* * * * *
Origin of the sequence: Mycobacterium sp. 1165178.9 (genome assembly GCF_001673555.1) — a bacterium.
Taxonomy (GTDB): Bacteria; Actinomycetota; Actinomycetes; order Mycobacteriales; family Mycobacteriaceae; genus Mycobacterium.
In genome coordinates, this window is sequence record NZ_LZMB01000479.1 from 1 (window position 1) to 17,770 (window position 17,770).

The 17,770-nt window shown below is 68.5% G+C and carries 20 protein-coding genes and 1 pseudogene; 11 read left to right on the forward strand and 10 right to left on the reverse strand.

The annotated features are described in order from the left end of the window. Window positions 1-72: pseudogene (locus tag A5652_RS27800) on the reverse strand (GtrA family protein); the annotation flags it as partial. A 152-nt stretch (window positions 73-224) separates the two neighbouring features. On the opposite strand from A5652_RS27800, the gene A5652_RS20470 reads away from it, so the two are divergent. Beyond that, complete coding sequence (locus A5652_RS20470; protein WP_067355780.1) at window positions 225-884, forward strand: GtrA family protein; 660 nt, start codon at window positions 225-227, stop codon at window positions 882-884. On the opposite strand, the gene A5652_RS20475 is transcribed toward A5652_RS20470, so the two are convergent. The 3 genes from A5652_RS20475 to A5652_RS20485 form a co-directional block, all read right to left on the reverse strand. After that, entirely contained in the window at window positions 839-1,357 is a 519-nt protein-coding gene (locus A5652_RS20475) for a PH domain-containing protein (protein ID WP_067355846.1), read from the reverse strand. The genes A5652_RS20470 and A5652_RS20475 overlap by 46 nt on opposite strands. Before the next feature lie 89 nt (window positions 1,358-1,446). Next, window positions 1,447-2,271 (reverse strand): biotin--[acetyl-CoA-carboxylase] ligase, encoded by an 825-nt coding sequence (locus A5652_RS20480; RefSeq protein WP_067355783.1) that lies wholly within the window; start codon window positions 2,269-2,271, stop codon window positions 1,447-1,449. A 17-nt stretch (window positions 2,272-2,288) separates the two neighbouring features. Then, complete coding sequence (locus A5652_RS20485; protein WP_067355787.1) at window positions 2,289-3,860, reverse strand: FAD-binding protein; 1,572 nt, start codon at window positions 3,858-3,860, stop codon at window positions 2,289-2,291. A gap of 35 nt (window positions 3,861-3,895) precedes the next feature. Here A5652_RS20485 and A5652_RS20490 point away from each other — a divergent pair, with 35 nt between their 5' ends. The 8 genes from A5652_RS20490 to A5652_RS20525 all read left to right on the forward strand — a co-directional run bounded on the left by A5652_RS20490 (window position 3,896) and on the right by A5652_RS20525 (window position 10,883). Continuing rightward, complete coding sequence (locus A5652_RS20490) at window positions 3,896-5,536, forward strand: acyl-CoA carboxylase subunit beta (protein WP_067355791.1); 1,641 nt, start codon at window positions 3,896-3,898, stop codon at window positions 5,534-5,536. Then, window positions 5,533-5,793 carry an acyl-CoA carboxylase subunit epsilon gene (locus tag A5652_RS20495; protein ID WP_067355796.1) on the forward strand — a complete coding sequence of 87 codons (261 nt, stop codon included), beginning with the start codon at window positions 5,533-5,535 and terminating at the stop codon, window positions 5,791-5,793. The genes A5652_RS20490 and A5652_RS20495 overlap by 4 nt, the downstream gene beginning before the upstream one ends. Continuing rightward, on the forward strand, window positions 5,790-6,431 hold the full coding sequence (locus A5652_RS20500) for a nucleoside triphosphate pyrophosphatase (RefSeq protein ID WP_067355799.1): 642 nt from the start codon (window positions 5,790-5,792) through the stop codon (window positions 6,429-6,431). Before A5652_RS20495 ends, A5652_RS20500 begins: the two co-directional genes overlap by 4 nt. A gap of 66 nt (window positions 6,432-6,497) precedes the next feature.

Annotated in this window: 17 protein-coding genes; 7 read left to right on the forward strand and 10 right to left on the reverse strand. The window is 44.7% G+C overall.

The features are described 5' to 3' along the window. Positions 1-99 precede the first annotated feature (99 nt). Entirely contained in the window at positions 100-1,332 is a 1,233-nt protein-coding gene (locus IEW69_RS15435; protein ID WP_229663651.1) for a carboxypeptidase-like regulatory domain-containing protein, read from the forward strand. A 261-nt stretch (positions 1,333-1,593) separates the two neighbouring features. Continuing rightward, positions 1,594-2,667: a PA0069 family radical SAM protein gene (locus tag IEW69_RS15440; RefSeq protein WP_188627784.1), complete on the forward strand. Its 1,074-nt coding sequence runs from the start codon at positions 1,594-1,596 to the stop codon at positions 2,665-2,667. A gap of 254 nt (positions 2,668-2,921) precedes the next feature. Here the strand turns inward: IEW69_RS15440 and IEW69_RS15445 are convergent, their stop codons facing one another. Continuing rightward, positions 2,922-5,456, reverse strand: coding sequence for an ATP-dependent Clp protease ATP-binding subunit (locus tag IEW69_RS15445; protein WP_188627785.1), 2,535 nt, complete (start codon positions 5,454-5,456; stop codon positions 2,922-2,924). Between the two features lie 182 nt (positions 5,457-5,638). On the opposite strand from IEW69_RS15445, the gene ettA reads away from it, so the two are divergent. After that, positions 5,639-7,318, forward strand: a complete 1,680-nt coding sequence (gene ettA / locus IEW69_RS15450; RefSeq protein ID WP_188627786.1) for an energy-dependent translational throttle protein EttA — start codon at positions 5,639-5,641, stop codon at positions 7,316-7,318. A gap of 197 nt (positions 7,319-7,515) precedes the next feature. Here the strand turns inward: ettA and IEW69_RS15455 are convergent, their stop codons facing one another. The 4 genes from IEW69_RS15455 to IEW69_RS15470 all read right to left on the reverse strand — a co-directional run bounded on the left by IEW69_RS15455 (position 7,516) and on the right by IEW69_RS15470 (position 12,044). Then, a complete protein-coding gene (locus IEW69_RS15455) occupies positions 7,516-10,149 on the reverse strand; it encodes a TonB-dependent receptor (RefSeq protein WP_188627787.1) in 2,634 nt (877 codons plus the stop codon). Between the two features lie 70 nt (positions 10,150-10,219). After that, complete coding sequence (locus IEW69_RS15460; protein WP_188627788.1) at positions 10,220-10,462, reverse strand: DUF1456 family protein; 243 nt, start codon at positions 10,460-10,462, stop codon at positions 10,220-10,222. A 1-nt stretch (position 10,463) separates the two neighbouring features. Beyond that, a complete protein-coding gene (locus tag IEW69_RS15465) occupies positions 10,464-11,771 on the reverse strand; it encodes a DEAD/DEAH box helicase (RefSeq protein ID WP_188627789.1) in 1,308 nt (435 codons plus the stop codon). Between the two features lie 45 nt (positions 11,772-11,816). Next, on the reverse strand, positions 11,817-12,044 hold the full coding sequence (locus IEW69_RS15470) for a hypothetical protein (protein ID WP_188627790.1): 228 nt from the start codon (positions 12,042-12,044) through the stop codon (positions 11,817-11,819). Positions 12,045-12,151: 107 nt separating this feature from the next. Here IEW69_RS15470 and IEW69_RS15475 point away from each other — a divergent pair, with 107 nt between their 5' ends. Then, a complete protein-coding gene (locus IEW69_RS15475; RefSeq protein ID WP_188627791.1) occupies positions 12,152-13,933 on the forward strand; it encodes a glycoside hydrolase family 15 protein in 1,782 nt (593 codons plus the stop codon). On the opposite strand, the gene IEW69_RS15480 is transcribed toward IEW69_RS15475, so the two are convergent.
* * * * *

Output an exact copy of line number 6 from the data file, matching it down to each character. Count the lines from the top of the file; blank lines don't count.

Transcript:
Annotated in this window: 17 protein-coding genes; 7 read left to right on the forward strand and 10 right to left on the reverse strand. The window is 44.7% G+C overall.